I want to utilize my molecular biology and plant physiology research experience to pursue a career in the agricultural industry. I believe that doing so would help me achieve my ultimate goal of contributing to the plant science community by working towards solving major agricultural challenges that we WILL face soon!

Balpreet Kaur Dhatt is at dhattbalpreet03@gmail.com.

Mandeep Singh

Ramandeep Kaur

Singh is a Department of Agronomy and Horticulture doctoral student studying weed science and is advised by agronomy professor Amit Jhala.

Hometown

I’m from Panjab, India.

Anticipated degree

Ph.D. in Agronomy & Horticulture with weed science specialization. I am anticipating to graduate December 2023.

Where did you receive previous degrees and what were they in?

I received my bachelor's degree in agriculture (Major: Agronomy, Soil Science & Forestry), and master's degree in agronomy (Minor: Botany) from Punjab Agricultural University, Ludhiana, Panjab, India.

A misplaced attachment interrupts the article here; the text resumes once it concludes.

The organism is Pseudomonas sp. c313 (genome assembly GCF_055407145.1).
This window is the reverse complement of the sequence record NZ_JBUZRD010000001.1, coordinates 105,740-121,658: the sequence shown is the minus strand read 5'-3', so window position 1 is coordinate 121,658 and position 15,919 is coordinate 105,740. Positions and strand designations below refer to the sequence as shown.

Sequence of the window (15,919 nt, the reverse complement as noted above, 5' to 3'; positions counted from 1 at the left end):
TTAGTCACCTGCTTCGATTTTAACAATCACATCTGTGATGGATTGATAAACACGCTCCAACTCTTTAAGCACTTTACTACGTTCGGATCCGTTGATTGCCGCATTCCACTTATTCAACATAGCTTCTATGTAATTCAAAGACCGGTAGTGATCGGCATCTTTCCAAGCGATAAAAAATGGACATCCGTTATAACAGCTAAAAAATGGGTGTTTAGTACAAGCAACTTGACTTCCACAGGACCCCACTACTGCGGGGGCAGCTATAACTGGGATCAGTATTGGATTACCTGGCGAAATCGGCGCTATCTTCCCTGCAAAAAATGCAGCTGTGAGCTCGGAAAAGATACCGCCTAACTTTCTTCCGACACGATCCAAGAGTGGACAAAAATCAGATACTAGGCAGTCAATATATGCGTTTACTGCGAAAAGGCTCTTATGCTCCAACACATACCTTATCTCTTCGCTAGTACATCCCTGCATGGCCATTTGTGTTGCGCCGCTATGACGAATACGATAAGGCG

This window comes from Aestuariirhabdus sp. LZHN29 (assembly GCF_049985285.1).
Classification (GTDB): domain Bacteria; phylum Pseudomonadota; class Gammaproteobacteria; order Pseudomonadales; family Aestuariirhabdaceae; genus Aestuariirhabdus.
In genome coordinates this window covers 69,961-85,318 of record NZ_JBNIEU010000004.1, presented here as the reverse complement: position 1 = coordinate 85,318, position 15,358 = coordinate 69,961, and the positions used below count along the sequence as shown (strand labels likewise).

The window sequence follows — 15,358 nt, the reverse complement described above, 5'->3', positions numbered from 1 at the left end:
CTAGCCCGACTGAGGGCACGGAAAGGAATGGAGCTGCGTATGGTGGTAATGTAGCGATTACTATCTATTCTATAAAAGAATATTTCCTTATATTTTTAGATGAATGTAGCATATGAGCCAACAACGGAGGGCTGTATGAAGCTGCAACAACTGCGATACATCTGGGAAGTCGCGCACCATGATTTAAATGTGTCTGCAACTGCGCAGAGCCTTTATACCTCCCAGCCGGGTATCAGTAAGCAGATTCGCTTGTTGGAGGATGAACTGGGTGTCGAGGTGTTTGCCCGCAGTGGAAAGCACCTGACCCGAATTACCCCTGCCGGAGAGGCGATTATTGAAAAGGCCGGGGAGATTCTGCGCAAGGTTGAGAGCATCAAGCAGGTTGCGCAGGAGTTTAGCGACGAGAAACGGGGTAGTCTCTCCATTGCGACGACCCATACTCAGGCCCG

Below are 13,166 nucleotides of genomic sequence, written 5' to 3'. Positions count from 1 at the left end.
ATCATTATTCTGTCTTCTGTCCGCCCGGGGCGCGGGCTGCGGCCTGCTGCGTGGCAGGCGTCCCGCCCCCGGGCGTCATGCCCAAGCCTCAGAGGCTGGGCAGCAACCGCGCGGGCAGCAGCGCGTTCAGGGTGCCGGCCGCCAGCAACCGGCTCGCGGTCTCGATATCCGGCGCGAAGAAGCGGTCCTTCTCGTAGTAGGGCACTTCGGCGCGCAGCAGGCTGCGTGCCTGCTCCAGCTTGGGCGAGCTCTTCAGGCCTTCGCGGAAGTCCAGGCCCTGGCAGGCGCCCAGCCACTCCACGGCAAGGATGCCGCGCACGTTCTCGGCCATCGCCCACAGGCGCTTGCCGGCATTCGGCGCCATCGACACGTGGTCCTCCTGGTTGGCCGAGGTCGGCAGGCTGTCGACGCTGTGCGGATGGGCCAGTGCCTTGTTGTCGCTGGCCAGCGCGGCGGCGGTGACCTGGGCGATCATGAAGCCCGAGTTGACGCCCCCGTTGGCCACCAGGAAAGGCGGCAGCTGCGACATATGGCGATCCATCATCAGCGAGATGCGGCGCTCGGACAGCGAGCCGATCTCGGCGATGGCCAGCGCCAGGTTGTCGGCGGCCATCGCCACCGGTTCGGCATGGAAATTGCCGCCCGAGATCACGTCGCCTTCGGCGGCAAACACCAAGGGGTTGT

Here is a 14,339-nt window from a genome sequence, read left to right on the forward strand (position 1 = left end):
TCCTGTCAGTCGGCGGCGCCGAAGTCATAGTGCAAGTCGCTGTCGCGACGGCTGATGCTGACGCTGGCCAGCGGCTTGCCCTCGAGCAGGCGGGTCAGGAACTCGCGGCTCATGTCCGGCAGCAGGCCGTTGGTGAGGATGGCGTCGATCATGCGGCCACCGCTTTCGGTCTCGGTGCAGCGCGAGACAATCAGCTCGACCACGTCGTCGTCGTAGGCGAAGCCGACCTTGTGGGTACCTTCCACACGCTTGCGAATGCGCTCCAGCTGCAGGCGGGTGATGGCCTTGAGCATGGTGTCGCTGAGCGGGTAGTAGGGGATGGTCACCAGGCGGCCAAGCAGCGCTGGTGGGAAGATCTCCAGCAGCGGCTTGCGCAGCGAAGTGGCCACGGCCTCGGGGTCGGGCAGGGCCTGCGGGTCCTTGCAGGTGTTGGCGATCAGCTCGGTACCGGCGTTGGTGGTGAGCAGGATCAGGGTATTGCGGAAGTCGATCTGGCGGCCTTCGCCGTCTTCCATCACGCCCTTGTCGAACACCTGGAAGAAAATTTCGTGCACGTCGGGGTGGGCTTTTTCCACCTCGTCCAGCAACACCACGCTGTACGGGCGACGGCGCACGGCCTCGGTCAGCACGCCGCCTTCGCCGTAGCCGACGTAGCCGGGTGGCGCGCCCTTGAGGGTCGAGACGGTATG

Why did you decide to study at Nebraska?

In Agronomy, weed science was always my primary interest. During my master's degree program, state-wide multiple herbicide resistance of little seed canarygrass in wheat was a huge problem in Panjab. This sparked my interest in managing herbicide-resistant weeds. Nebraska is a leading state in agriculture production in the United States, just like Punjab in India. This inspired me to join the University of Nebraska-Lincoln. Weed scientists at Punjab Agricultural University made me aware of Dr. Jhala's program, which was successfully helping growers to manage herbicide-resistant weeds. I contacted Dr. Jhala and was fortunate enough to get an opportunity to work with him. Jhala is a leader in agronomy and serves thousands of growers in Nebraska for effectively managing their crops.

What are your favorite things about the department and your program of study?